AK 203 vs P-72: Is Army Against Indigenous Weapons?


Senior Member
Oct 20, 2015
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Recently the deal for 70,000 Ak 203 has been signed. Why do we always import small arms? Why can’t we become self-reliant in terms of small arms manufacturing? In this article, we are going to discuss why the Indian army is reluctant to induct Indigenous weapons and why the small arms industry never grew in India.

AK 203 is a part of Kalashnikov’s AK 200 series. It is manufactured by Kalashnikov concern of Russia. It is based on the legendary AK 47 design and somewhat is a cheaper version of AK-12. India and Russia made an intergovernmental agreement to produce AK 203 rifles in India. A joint venture company, called Indo-Russian Rifles Private Limited was formed. In this company, the state-owned Ordnance Factory Board has 50.5% shares, followed by Kalashnikov concern which has 42% shares, and the rest 7.5 % shares are owned by Rosoboronexport. A rifle manufacturing Facility was also set up in Amethi, Uttar Pradesh.

AK 203 is perhaps the most advanced version of the legendary AK 47. Thus it is a battle-proven platform and will perfectly fit the requirement of the Indian army. The Indian Army will receive more than 7 lakh of this rifle. The central police forces such as the CRPF, BSF, SSB, ITBP, Assam Rifles, and CISF are also expected to order this rifle.

So far there is no problem with this deal. Now let us look at the issues. It has almost been 2 years since the Rifle factory in Amethi had been inaugurated in 2019. Over a year, the deal is stuck due to pricing issues. Moreover, we see many cost-cutting elements from the standard AK 203 variant when compared to the Indian production variant. For example, the Modular telescopic collapsable buttstock was replaced by a regular wooden buttstock. Now Indian government is procuring 70,000 rifles directly from Russia, which was earlier supposed to be 20,000.

The P 72 family of rifles is a family of Indigenous assault rifles developed by Indian Private Firm SSS Defence. We have already covered this company in detail. We recommend you to read the above article as well for a better understanding.

P 72 is based on the advanced western design philosophy, which can be seen in ACR, FN Scar, and Czech CZ Bren 2 Family. Compared to the AK 203, the design of P 72 is much more advanced. However, the simplicity of the Kalashnikov rifles is its strength.

Now if an indigenous private firm is capable of producing world-class technology that too at a very competitive price, then government must think twice before importing foreign rifles or producing them under transfer of technology.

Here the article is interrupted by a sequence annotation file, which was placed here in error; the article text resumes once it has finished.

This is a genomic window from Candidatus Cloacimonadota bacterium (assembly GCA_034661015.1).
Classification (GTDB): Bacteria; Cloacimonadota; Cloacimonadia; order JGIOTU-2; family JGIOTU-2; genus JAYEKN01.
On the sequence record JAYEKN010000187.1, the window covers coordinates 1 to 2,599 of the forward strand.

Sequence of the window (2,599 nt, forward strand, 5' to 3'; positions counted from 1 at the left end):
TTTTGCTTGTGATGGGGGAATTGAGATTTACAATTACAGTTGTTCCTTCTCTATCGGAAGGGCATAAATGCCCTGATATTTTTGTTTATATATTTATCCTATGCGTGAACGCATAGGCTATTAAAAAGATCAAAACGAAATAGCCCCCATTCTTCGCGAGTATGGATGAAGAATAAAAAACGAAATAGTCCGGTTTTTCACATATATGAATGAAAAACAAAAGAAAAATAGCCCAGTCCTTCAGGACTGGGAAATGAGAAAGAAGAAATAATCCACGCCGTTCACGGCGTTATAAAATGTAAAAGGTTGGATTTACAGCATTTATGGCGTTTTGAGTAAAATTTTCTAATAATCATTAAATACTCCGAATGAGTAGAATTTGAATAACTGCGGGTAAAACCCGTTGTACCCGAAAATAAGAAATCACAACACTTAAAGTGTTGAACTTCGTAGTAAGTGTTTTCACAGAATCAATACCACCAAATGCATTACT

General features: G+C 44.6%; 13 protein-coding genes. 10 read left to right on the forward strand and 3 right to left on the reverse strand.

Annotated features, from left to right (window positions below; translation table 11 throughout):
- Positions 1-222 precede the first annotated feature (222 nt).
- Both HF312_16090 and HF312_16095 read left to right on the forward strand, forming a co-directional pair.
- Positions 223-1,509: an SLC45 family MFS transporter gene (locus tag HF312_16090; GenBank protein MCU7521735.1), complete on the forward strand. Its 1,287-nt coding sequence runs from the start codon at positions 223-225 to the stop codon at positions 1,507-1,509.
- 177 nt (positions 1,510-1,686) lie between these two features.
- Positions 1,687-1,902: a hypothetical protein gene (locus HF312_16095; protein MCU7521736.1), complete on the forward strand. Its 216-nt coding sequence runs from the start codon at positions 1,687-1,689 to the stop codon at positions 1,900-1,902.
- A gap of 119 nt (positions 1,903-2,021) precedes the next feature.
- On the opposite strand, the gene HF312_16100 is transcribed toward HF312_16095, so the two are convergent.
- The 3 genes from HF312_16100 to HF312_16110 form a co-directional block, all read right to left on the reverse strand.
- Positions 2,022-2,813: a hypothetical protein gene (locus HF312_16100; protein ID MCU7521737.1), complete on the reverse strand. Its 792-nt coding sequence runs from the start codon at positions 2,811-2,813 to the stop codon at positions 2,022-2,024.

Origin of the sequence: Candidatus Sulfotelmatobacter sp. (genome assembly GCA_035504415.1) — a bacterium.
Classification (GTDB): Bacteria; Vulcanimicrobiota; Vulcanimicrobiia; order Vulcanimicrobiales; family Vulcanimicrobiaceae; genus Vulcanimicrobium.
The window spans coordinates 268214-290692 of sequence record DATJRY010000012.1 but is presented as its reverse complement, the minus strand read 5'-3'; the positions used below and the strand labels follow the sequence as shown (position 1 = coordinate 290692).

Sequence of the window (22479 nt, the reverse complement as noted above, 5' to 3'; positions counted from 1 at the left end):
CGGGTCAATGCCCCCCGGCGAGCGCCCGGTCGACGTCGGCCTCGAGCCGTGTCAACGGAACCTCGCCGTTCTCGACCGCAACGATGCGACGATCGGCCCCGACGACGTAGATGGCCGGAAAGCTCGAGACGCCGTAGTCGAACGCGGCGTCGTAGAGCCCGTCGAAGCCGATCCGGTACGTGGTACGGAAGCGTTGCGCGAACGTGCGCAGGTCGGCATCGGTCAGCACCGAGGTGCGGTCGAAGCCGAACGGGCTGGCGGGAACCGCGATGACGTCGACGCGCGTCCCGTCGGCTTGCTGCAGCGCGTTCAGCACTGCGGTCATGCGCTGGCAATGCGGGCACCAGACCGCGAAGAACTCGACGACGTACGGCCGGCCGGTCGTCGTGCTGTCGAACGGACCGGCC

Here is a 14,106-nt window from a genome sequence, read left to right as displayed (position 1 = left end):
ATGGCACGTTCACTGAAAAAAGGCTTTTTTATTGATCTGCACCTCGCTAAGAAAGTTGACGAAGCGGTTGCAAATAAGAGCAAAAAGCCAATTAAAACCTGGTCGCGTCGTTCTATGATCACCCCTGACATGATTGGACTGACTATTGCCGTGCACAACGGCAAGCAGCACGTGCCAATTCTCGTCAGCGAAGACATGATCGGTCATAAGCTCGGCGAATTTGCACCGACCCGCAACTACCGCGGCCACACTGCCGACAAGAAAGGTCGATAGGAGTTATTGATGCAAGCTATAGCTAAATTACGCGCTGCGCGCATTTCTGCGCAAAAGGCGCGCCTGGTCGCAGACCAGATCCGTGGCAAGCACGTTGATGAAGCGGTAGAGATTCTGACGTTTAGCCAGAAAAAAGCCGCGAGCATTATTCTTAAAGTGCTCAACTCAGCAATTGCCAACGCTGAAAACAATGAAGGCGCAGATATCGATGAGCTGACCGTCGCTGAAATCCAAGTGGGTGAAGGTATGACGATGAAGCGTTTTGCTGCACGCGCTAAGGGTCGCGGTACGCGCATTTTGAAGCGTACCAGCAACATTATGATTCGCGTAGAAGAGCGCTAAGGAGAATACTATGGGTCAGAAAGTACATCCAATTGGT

Why Army Didn’t Choose P 72?
There are many reasons why the Indian Army didn’t choose P-72. First of all, is still in the development phase. Like Ak 203, this platform is not battle-proven. It will be a huge gamble for Army if it decides to procure 6 lakh rifles to replace INSAS. The army does not want to put all eggs in the same basket. Moreover, the platform of P 72 is entirely different. The army is convenient with operating either AR 15 type rifles or Kalashnikov. Although switching over to an entirely new platform won’t be difficult. P 72 is a versatile platform. It comes with many variants like Carbine. The army is yet to procure large numbers of carbines. There is still a lot of space where P 72 can fit in.

India is a country that is capable of sending its probe to Mars but cannot develop a modern assault rifle. Not only assault rifles, our Ordnance Factories are also incapable of designing any sort of small arms, be it a pistol or a sub-machine gun. OFB has been producing copies of guns for decades.

The monopoly of OFB has led to a situation where Makarov style .32 ACP pistols are sold in the civilian market for 2 Lakh INR, whereas no one would pay more than 10000 INR for it in the International Market.

The same story is true for INSAS. Initially, it was supposed to be a derivative of AK-type rifles with a 5.56 mm caliber, somewhat that IMI Galil. However, ARDE ended up making a rifle that was way more complicated yet as effective as the initial rifle on which it was based.

We cannot say that the Indian Army is against Indigenisation. The Army has shown its faith in HAL and DRDO in the past. The situation is that the Army just cannot expect that an Indian company can come up with a world-class small arms system, thanks to the brilliant record of OFB and ARDE. But Things are changing now as Government has realized the importance of the Indigenisation of the defence sector. Slowly we are becoming self-reliant in terms of small arms manufacturing. Companies like SSS defence and Researchers like Lt. Col. Prasad Bansod are coming up with brilliant products. Only a little support from the government and the armed forces is required.

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